Martis’s memoir is heartbreaking, sobering, and, at times, difficult to digest. Her detailing of the treatment of Black people in predominantly white spaces – and the audacity of white students – may require some to pause. But the book is also funny, endearing, and sharp. It offers critical insight into the ways Black and Brown women’s bodies, identities, and ideas are policed and targeted by the mainstream, making it a well-rounded, well-crafted text.
Shame on Me, Tessa McWatt’s original and moving memoir, interrogates ideas of race, belonging, shame, purpose, destiny, desire, and identity. Through an examination of her physical body, she holds up a mirror to the ways culture and society read race and the bodies of others – their skin, hair, bones, and more. She does this with remarkable research and precision – an anatomical and literary close-reading of her own history and heritage.
By examining her hair, McWatt investigates proximity to whiteness that people of colour grapple with – hair as aspirational, a site of contention and racial consciousness. By examining her ass, she addresses the history of the dehumanizing sexualization of Black women and its reclamation. By examining her bones, she explores her mental health, therapy, and the way language can join or push away. Since childhood, McWatt has been asked, “What are you?” The answer to that question is long and complicated and rich.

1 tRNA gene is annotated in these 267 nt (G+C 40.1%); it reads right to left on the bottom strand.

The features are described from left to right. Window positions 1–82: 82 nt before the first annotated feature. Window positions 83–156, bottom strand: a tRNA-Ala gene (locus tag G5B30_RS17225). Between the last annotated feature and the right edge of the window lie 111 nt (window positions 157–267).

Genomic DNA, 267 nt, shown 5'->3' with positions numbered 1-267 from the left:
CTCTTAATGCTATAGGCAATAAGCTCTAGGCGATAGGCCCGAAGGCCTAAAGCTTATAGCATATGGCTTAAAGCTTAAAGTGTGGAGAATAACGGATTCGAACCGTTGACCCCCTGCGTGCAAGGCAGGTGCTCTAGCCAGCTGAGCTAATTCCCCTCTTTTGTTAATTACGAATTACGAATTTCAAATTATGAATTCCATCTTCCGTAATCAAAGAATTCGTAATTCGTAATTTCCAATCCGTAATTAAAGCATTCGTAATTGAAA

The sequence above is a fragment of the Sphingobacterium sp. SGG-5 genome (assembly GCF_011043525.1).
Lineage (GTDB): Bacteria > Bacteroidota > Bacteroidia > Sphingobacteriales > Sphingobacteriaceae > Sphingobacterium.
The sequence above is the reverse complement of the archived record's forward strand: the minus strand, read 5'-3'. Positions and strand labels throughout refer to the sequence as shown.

Among other accomplishments, Shame on Me dives into the history of British Guiana (Guyana), where African slaves, Indigenous Peoples, and South- and East-Asian indentured workers endured hardship from European colonizers.
McWatt, who was born in Guyana, guides readers through her family’s different roles and circumstances during the country’s long past. British Guiana, McWatt tells us, was the site of prominent sugar plantations dependent on slave labour in the 19th century. The plantation – with its fraught mentality, hierarchies, and modes of oppression – is a heavy representation of the effects of colonialism and othering. Sugar, and the ways in which it infiltrates our lives, becomes a symbol of danger, negligence, and inequalities of wealth that form the rippling effects of colonization. Yet McWatt notes that her ancestry centres on sugar; she is a song of sugar. Her memoir is deeply reflective and intellectually profound. It speaks with confidence, experience, and learnedness, a patient voice that will resonate with readers.
Both Martis and McWatt find inspirational lessons in Ntozake Shange’s for colored girls who have considered suicide / when the rainbow is enuf as well as in other Black women writers, poets, and feminist theorists, including Dionne Brand and Patricia Hill Collins. Both writers interrogate their families’ apprehension with their respective choices to identify as Black and investigate the distance or non-acknowledgement of Blackness on the part of others. And both writers approach their stories and pasts with deep care, love, and tenderness. They invite their readers into their stories – stories that speak assertively to the power and resilience of women of colour.